Oh, Goddard: The Beleaguered College Reckons With Its Latest President | Education | Seven Days | Vermont's Independent Voice

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Oh, Goddard: The Beleaguered College Reckons With Its Latest President


Published December 1, 2021 at 10:00 a.m.

  • Jeb Wallace-Brodeur
  • Dan Hocoy

This story was corrected and updated on December 9, 2021.

Kailina Mills, a 2018 graduate of Goddard College, spent countless hours over the past year planning her alma mater's Alumni Weekend, which was scheduled to take place in early October on the college's tiny, rustic Plainfield campus. This year's celebration would have marked the first gathering of alumni at Goddard since the school was released from probation by its accreditors in the fall of 2020, and Mills and her fellow organizers felt proud of their efforts to shore up Goddard's chronically ailing finances: During its previous three gatherings, the Goddard College Alumni Association had helped raise more than $80,000.

So Mills, one of the lead organizers of the 7,300-member alumni group, was dismayed when the school's newly appointed president, Dan Hocoy, announced in a September 17 Facebook post that in-person Alumni Weekend festivities had been canceled.

"Regretfully, the Plainfield campus does not have the staff or facilities capacity to accommodate the on-campus, in-person needs of the Alumni Weekend while serving the visit of the Board of Trustees simultaneously," the post read. 

To Mills, the cancellation felt like another manifestation of what she and many of her alumni peers viewed as Hocoy's callousness to the values of Goddard, where decision making by consensus is a hallowed principle.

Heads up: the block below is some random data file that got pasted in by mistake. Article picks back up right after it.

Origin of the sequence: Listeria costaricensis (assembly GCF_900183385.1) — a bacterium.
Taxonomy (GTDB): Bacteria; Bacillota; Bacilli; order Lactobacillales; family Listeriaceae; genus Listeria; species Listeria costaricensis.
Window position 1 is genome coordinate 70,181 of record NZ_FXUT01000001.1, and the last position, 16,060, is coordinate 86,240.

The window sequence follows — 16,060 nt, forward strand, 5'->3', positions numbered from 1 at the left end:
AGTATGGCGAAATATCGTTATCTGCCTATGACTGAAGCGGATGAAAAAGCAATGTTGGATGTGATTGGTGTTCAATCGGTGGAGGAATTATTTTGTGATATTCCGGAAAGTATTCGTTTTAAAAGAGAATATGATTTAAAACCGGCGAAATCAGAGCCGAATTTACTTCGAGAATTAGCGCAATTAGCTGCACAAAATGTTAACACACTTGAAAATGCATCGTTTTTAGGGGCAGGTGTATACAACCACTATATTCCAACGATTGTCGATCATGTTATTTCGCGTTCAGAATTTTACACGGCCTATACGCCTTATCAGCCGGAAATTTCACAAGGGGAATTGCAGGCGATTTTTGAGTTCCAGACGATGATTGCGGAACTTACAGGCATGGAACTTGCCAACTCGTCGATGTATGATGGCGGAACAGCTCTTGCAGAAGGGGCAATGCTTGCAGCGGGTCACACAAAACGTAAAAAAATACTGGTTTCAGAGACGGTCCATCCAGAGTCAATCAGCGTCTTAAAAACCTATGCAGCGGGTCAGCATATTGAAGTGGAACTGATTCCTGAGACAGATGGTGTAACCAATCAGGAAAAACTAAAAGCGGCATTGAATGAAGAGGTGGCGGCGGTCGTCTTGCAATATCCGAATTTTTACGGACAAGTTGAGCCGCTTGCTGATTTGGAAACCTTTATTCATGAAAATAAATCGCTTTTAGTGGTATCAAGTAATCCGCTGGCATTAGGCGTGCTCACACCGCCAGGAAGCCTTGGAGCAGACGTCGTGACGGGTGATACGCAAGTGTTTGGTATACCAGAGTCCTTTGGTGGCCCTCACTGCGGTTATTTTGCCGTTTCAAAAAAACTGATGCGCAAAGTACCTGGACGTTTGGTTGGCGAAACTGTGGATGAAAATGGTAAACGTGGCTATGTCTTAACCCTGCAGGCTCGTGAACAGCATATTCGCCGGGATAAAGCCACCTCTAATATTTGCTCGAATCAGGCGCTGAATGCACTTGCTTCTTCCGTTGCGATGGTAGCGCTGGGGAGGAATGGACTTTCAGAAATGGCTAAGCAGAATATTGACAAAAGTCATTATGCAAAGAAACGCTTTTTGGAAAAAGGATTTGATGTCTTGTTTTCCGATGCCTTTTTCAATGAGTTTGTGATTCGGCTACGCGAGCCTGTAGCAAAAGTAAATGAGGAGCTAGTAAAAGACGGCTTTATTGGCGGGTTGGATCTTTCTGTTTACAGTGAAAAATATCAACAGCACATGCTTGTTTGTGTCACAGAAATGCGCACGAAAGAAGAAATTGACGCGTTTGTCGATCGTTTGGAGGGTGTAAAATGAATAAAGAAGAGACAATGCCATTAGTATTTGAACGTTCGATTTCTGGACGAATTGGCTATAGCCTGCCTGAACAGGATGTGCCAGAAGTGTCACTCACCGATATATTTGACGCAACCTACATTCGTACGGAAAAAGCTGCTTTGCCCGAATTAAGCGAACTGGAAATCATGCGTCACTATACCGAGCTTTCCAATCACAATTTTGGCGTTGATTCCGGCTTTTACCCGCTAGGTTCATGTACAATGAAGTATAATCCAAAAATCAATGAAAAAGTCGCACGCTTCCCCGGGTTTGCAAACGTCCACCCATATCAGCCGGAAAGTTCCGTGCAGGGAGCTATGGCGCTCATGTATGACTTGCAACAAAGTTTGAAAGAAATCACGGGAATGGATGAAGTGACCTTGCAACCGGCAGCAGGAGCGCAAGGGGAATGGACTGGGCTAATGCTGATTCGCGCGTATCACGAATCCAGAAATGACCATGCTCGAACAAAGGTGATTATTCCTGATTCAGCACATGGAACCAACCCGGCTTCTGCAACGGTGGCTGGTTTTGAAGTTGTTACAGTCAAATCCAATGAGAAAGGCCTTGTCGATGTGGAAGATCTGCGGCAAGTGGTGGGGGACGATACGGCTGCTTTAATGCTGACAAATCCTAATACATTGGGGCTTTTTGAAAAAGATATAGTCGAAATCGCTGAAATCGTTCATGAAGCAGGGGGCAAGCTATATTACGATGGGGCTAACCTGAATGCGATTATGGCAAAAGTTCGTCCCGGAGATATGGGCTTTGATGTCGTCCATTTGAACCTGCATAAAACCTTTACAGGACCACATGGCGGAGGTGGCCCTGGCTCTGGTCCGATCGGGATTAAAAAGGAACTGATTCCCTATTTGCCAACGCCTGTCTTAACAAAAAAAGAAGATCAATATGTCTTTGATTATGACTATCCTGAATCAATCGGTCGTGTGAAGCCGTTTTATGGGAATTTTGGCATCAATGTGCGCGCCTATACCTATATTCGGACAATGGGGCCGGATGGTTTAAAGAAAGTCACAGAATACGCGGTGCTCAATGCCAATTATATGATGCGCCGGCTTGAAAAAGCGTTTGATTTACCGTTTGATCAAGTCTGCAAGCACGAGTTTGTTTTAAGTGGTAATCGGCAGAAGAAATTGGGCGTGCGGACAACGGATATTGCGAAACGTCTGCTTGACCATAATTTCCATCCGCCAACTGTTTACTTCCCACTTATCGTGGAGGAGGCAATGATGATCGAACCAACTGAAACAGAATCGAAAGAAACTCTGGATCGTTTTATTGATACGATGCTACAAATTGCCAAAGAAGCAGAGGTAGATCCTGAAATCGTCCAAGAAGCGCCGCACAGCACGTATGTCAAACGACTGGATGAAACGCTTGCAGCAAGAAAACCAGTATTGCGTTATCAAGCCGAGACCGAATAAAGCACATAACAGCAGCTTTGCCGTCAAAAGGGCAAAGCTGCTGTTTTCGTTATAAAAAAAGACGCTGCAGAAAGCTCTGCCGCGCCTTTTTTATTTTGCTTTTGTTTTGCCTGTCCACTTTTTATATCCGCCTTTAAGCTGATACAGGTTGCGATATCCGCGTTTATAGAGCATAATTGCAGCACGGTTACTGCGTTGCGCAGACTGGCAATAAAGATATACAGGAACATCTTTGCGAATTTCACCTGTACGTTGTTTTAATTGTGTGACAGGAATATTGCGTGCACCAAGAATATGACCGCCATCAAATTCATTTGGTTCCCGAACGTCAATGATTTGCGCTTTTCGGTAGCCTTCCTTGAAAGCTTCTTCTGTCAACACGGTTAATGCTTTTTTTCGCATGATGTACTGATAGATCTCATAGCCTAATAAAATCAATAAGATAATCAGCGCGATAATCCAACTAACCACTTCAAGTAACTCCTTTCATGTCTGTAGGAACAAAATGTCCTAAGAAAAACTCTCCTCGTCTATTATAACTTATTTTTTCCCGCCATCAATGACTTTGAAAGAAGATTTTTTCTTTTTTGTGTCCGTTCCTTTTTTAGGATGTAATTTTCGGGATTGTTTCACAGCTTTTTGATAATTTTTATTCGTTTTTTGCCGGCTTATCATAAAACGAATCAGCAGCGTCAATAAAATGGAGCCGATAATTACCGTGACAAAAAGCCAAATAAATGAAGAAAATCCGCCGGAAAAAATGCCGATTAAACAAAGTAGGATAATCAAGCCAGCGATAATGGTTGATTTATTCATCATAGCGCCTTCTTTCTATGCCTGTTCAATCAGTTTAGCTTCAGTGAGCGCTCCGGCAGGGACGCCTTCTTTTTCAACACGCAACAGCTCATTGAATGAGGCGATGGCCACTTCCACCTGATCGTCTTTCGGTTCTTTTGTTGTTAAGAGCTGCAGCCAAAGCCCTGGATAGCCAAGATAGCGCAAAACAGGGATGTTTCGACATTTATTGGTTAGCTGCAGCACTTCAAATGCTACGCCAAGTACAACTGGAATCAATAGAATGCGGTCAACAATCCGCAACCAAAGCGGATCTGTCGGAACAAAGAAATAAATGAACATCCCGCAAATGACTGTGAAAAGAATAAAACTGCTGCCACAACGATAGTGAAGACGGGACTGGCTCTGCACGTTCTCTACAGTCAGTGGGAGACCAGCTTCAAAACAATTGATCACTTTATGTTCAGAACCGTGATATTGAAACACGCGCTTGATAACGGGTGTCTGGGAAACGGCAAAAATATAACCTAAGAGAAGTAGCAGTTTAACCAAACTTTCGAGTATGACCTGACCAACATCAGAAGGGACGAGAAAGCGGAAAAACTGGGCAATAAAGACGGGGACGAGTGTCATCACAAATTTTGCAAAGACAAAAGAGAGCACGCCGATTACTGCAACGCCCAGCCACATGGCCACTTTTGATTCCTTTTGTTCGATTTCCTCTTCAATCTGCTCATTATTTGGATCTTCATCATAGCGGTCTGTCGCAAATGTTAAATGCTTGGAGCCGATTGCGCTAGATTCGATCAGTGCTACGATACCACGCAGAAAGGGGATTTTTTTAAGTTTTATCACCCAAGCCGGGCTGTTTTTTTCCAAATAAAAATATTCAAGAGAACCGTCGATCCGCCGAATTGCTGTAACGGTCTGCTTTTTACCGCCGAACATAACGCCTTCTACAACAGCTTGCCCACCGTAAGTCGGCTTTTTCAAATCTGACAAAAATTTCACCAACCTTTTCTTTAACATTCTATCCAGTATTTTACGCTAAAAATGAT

"They never even consulted us," said Mills, a kindergarten teacher in Maine who studied anti-racist education at Goddard. On October 9, Mills and several dozen other Alumni Association members — enough to fill two Zoom screens — met virtually and took a vote of no confidence in Hocoy and the board of trustees.

In an 11-page statement, the group alleged a pattern of unilateral decision making, a lack of integrity in the process leading to Hocoy's hire and a failure to uphold Goddard's tradition of dissent from the status quo. In reply, the board's lawyer, Joseph McConnell of the Boston firm Morgan Brown & Joy, sent a cease and desist letter to the eight elected representatives of the Alumni Association, including Mills. McConnell rebuked them for using the Goddard College name and seal without permission and for publishing "misleading, incorrect, and potentially defamatory" statements. If they continued to publish such statements using the Goddard imprimatur, McConnell advised, the college reserved the right to take legal action against them.